Now JUNE 9, 2005 - by Jason Richards


Hamilton-bred super-producer Daniel Lanois has a modest proposal for the music industry

When Quebecois big-name producer Daniel Lanois met with Paul Martin and Bono some months back, he laid out a plan to save the Canadian music industry. And you know, it's not bad.

"I suggested why not do what the Irish do?" he explains over the horn from his temporary house in a Mediterranean-style villa in L.A. "Which is, don't charge taxes on publishing royalties. It's good for artists, and as an added bonus, somebody living in New York might move to Toronto after saying, 'I'm sick of paying taxes on my publishing income.' Suddenly, Wynton Marsalis is at the table.

"That means Canada has just become a good competitor," says Lanois, the man on the other side of the glass during sessions for Peter Gabriel's So and Bob Dylan's Oh Mercy and who was inducted into the Walk Of Fame last Sunday (June 5).

"So not only have you got Canadian artists living at home, but now - want to play better trumpet? Might be nice to play with Wynton. We choose to remain oblivious to that kind of thinking."

Lanois says that, like Jim Carrey, he escaped such obliviousness. His Ace Ventura moment, then, would be the breakthrough relationship he forged with Brian Eno in Hamilton, of all places, at the dawn of the '80s.

It's a time he remembers fondly, but as another image-enhancing opportunity squandered by a Canadian system slower than cold maple syrup.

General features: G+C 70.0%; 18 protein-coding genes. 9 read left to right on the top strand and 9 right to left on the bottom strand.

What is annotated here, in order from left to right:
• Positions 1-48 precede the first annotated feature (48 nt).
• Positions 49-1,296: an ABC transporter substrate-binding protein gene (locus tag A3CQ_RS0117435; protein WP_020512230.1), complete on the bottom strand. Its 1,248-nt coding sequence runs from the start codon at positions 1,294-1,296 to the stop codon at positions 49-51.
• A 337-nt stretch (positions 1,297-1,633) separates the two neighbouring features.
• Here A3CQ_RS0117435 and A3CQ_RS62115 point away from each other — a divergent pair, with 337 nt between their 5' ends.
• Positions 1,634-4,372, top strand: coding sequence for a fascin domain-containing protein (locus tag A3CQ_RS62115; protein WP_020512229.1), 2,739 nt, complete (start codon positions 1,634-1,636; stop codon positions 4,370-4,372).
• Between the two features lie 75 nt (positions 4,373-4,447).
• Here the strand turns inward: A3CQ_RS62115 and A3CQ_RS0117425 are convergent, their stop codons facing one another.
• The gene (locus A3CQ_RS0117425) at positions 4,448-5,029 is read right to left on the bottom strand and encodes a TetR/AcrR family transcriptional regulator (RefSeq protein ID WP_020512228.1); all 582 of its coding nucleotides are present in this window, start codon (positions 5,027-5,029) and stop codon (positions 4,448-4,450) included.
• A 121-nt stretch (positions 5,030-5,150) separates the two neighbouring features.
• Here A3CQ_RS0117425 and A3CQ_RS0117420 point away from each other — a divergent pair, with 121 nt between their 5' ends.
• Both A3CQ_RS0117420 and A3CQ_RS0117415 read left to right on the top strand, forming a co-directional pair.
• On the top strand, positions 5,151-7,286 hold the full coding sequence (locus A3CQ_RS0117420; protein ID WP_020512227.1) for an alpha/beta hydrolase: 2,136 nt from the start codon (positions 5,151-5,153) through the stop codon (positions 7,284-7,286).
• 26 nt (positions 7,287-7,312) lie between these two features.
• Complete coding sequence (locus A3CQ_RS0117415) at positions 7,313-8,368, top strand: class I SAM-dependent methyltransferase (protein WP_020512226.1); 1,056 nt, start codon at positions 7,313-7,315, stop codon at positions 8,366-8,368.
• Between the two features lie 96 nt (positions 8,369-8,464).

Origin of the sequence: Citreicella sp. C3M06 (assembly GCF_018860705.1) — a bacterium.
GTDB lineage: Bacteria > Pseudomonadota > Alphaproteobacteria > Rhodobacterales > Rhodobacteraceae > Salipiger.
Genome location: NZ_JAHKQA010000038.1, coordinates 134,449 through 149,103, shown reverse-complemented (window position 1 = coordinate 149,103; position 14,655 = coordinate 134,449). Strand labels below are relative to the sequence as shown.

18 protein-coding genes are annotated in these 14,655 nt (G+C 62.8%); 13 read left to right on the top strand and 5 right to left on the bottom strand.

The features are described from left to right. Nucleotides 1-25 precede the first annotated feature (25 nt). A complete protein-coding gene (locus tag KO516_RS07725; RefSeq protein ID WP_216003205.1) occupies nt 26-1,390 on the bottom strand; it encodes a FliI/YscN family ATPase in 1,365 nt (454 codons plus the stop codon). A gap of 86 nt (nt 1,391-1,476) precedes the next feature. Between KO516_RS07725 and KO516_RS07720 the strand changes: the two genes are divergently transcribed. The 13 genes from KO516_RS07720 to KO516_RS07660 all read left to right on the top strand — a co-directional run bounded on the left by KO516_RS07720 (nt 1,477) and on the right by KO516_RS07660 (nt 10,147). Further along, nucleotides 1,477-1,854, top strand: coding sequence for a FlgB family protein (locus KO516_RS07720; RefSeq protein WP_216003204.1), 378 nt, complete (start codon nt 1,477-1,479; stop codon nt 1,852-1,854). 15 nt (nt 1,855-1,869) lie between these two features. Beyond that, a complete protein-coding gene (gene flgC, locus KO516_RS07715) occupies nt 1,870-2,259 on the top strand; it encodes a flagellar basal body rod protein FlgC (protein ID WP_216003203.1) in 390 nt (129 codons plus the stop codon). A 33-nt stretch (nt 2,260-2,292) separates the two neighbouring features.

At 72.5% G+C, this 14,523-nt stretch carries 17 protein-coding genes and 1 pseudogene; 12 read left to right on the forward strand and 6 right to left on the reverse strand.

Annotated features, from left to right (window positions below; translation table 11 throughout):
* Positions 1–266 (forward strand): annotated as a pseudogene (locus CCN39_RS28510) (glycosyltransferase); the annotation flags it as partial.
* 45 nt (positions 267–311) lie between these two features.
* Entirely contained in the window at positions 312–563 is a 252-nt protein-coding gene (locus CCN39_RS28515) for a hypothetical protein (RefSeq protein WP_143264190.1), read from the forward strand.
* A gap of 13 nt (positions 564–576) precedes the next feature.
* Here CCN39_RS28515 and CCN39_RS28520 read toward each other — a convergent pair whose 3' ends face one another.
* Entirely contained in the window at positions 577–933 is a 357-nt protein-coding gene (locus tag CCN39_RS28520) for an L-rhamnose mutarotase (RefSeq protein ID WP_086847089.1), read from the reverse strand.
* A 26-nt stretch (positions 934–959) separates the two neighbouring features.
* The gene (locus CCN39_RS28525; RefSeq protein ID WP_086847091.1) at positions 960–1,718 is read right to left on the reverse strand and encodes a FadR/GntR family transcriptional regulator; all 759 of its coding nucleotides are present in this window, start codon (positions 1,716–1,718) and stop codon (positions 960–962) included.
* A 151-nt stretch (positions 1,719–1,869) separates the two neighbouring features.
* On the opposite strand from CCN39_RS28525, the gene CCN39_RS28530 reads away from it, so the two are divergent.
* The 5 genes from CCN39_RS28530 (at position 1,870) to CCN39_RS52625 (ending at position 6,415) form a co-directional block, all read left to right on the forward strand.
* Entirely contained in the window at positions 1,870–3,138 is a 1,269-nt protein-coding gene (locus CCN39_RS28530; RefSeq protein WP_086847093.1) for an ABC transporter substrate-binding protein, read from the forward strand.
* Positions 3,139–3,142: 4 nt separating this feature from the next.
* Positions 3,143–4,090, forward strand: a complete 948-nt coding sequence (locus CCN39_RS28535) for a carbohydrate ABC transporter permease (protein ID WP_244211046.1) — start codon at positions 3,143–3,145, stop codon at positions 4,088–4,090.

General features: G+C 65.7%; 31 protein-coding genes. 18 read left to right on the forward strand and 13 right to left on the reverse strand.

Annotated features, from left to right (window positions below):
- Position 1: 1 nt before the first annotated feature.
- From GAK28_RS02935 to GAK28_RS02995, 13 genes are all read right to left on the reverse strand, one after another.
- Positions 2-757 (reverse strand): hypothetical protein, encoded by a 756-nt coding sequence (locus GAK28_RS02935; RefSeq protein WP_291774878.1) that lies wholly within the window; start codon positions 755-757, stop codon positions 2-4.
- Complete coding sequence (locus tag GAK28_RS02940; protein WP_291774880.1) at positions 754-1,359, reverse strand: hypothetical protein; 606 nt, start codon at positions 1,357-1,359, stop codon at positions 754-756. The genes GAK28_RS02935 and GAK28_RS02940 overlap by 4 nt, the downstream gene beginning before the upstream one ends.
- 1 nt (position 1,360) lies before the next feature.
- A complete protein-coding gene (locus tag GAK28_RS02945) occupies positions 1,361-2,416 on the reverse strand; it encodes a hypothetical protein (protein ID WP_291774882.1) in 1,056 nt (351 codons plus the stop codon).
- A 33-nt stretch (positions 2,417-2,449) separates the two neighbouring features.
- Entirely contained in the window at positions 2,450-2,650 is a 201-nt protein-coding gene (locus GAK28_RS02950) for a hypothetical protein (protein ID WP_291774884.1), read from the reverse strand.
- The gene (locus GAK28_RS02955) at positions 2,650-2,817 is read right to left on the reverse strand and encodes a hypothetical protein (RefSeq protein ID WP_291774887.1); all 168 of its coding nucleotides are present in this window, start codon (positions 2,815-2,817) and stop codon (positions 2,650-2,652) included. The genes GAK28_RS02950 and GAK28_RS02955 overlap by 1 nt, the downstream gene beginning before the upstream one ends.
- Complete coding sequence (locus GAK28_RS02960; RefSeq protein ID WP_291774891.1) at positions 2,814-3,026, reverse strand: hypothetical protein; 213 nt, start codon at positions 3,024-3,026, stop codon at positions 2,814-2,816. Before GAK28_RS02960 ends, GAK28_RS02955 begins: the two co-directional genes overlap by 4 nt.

"Brian Eno was in Hamilton for five years in between doing Talking Heads and Devo, and he's working with Bowie. 'He's in Hamilton!?'" enacts Lanois incredulously. "'What! Where's the mayor?' 'Oh, I think he's busy scrutinising some grant forms for the puppet show. Don't worry about Eno, that bald-headed fuck - we're getting a $900 grant for a puppet show.'"

Regardless of the lack of zeal for Eno, things still worked out all right for Lanois. During the time Eno was living at Lanois's place, the two toyed with sound, and the result was a series of ambient records. According to Lanois, "In some circles that body of work is regarded as a force."

Lanois's newest album, Belladonna, harkens back to those albums from the Eno sessions, he says, both in terms of form and philosophy. He says it exemplifies the courage to operate outside the current commercial confines.

But after co-producing five multi-platinum U2 albums (including their latest, How To Dismantle An Atomic Bomb), as well as having a hand on material by N'Dea Davenport, Emmylou Harris and Ron Sexsmith and composing the noteworthy Sling Blade soundtrack, he's in a comfortable position to operate outside said confines.

Good thing, too. Belladonna is a calm, captivating listen - so much so that it gives you the feeling that the album is actually listening to you. It's minimal, mournful and gently hopeful, with a more western than Latin influence. Belladonna's protagonist, Lanois's pedal-steel, is produced so immaculately, you can picture its strings gleaming in the sunlight of the Baja Peninsula, where the album was recorded.

Something more upbeat, then, would have been better to play at the hypothetical all-star party Lanois wanted to throw when he was here a couple of weeks ago.

"When I was working in Toronto making the Dashboard Confessional record, Nelly Furtado was a stone's throw away from the studio working on her record," he says excitedly. "Jim Sheridan, my Irish-American friend, was in town directing the 50 Cent movie, and Jimmy Iovine flew in, because he's the matchmaker now, and Jimmy hooked up Danny with Dashboard Confessional, he hooked up Jim Sheridan with 50 Cent. All this is happening in Toronto while Nelly Furtado is working on her album.

"Let's rent the top of the Four Seasons. Let's not let this pass. Don't wait for the Walk of Fame stuff - let the word be heard, brother! Tonight! It's OK! You don't have to wait for the grant application!"